The other day, it almost seemed plausible that the National Rifle Association had come to its senses.
The association issued a news release denouncing the Open Carry folks in Texas, saying their insistence on displaying semi-automatic weapons in a restaurant was not only unwise but "weird."
Of course, after the Open Carry people protested, an NRA official hastily announced that the posting had been a mistake.
There have been times and places when people had to be conspicuously armed when they went about their day-to-day activities: areas of Asia and Africa torn by civil or tribal warfare; parts of the American frontier in the 18th and 19th centuries; and jungle settlements when rogue animals with a taste for human flesh are on the prowl nearby.
Future historians will be puzzled why what was once one of the most technologically advanced, enlightened societies in history aspired to ascend to such a high level of everyday wariness.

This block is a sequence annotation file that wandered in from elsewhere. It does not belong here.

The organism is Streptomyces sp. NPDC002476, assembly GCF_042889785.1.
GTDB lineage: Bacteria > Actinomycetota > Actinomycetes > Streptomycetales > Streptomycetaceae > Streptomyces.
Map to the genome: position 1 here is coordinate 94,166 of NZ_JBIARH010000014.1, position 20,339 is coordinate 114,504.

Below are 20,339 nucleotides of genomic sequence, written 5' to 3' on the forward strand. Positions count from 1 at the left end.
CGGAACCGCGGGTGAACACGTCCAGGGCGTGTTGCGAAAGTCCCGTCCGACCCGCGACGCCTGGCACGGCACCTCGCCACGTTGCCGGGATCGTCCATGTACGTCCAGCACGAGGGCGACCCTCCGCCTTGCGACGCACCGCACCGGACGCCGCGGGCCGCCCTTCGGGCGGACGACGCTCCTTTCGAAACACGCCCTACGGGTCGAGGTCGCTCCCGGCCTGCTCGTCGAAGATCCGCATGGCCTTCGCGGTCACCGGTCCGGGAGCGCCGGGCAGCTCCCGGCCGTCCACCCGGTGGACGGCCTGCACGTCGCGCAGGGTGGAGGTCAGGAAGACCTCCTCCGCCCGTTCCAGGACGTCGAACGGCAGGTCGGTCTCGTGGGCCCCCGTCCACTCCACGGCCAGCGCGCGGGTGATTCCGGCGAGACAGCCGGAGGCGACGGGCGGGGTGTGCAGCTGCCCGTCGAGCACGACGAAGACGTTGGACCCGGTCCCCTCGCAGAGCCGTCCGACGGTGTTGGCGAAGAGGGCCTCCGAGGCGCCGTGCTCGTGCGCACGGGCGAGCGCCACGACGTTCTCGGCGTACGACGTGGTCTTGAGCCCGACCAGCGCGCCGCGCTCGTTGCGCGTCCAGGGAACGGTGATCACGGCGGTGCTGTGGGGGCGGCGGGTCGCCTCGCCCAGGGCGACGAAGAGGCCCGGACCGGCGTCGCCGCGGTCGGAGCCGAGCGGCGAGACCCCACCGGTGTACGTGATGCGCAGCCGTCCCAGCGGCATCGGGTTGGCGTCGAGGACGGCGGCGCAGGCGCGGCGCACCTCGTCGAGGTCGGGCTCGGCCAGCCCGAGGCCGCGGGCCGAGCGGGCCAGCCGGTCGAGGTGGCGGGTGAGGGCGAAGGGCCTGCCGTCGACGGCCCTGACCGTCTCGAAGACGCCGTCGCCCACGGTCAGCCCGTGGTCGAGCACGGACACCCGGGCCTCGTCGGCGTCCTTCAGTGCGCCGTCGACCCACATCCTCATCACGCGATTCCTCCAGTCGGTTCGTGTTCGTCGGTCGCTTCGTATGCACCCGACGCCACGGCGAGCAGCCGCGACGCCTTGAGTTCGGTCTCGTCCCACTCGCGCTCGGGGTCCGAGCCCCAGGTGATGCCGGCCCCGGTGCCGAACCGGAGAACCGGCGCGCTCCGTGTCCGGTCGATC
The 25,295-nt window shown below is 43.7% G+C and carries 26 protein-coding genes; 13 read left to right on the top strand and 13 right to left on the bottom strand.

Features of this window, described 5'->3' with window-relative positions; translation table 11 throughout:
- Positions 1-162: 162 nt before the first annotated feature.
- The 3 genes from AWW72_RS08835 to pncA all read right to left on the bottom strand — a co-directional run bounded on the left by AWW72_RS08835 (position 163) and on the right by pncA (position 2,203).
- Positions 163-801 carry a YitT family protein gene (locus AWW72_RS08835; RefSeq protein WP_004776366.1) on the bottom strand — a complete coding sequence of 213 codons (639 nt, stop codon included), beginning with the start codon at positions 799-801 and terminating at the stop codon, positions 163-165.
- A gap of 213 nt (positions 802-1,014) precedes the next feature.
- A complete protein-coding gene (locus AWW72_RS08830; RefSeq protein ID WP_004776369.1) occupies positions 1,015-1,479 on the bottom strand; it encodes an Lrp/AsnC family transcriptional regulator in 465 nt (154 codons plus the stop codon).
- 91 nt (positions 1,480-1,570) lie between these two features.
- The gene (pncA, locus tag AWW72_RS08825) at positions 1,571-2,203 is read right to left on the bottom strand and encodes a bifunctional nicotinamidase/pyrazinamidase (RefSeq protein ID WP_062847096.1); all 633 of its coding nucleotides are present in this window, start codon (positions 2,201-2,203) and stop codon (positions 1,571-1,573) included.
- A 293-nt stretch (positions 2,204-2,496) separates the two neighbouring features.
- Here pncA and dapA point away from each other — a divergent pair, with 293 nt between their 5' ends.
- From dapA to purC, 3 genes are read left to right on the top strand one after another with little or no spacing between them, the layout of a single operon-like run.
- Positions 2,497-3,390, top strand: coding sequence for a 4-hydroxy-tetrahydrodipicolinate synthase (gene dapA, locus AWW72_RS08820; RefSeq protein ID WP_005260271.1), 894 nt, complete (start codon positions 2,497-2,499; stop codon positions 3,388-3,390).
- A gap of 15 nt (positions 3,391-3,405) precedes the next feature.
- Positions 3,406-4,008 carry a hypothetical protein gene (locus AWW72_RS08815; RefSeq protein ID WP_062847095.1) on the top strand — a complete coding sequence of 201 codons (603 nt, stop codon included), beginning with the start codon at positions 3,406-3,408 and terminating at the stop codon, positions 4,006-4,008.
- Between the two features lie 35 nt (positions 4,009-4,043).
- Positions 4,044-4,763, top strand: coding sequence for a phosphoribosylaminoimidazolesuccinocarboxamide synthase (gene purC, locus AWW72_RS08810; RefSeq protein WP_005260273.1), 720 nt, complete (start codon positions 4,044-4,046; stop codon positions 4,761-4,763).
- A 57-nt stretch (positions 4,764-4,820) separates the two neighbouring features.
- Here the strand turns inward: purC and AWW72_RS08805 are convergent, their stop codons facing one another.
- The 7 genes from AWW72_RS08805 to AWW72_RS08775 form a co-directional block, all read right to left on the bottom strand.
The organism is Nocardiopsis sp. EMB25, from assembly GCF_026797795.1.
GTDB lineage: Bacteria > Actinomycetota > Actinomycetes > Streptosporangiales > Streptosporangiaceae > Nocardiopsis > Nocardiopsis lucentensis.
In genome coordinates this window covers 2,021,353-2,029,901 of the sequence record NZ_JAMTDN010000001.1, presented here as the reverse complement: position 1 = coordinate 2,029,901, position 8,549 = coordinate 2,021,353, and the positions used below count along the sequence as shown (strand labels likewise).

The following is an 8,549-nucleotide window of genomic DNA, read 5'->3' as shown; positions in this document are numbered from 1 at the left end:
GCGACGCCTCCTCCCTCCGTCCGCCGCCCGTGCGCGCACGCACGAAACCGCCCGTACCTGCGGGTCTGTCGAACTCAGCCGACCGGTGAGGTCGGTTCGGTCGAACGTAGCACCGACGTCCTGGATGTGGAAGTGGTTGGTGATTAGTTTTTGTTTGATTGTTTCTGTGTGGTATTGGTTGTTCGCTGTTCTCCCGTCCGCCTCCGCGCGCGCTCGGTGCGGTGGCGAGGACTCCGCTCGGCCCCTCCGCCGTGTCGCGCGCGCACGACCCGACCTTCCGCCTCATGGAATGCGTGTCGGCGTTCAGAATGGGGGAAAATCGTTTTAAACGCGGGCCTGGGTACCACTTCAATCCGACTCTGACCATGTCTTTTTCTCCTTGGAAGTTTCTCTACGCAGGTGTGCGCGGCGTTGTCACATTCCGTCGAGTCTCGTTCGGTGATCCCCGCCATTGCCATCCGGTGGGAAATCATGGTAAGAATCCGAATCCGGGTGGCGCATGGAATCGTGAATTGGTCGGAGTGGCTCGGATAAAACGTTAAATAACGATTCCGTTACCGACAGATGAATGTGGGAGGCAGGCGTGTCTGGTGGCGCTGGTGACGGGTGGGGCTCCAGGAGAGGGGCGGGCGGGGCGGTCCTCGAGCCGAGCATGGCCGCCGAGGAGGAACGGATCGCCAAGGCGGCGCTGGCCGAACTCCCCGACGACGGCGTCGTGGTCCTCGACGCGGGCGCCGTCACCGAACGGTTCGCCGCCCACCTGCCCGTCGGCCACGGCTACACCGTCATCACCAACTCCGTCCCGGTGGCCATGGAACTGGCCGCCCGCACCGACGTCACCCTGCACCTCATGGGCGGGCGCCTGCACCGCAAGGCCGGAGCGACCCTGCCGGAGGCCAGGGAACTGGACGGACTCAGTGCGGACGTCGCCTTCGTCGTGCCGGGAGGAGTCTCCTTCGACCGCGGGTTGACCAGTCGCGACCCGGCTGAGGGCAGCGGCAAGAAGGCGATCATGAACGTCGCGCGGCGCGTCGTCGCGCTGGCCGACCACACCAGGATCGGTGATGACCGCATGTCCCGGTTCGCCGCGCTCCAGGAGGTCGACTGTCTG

They will marvel at how virtually unlimited access to and display of firearms was pushed upon a reluctant majority by a relatively tiny group of particularly vocal and politically organized zealots.
They will find it particularly ironic that the unlimited-guns advocates so effectively used the concept of "freedom" to justify their cause.
As the future historians will see — as anyone who lived in one of those other places or times when guns were truly an essential part of daily life could have told us — no one is less free than a man, woman or child who must live in fear of death.
Copyright Fort Wayne (Ind.) Journal Gazette. Distributed by the Associated Press.